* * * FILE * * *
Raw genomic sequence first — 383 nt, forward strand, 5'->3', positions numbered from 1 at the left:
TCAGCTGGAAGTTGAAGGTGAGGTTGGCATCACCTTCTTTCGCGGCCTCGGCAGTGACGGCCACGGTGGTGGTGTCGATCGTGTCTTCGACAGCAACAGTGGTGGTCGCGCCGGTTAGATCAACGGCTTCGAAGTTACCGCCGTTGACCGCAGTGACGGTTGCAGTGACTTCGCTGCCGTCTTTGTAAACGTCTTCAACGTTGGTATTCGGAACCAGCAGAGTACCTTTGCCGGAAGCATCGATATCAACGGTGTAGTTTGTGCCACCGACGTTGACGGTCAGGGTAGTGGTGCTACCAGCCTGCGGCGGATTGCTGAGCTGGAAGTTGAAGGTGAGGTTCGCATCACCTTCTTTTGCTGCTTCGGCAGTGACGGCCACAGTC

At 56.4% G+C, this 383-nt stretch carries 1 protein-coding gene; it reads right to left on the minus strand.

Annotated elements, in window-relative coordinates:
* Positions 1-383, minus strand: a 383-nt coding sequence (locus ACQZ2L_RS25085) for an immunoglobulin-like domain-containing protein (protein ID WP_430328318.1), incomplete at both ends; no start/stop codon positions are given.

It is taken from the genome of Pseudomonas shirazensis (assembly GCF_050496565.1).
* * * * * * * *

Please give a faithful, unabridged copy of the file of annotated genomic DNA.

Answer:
Raw genomic sequence first — 383 nt, forward strand, 5'->3', positions numbered from 1 at the left:
TCAGCTGGAAGTTGAAGGTGAGGTTGGCATCACCTTCTTTCGCGGCCTCGGCAGTGACGGCCACGGTGGTGGTGTCGATCGTGTCTTCGACAGCAACAGTGGTGGTCGCGCCGGTTAGATCAACGGCTTCGAAGTTACCGCCGTTGACCGCAGTGACGGTTGCAGTGACTTCGCTGCCGTCTTTGTAAACGTCTTCAACGTTGGTATTCGGAACCAGCAGAGTACCTTTGCCGGAAGCATCGATATCAACGGTGTAGTTTGTGCCACCGACGTTGACGGTCAGGGTAGTGGTGCTACCAGCCTGCGGCGGATTGCTGAGCTGGAAGTTGAAGGTGAGGTTCGCATCACCTTCTTTTGCTGCTTCGGCAGTGACGGCCACAGTC

At 56.4% G+C, this 383-nt stretch carries 1 protein-coding gene; it reads right to left on the minus strand.

Annotated elements, in window-relative coordinates:
* Positions 1-383, minus strand: a 383-nt coding sequence (locus ACQZ2L_RS25085) for an immunoglobulin-like domain-containing protein (protein ID WP_430328318.1), incomplete at both ends; no start/stop codon positions are given.

It is taken from the genome of Pseudomonas shirazensis (assembly GCF_050496565.1).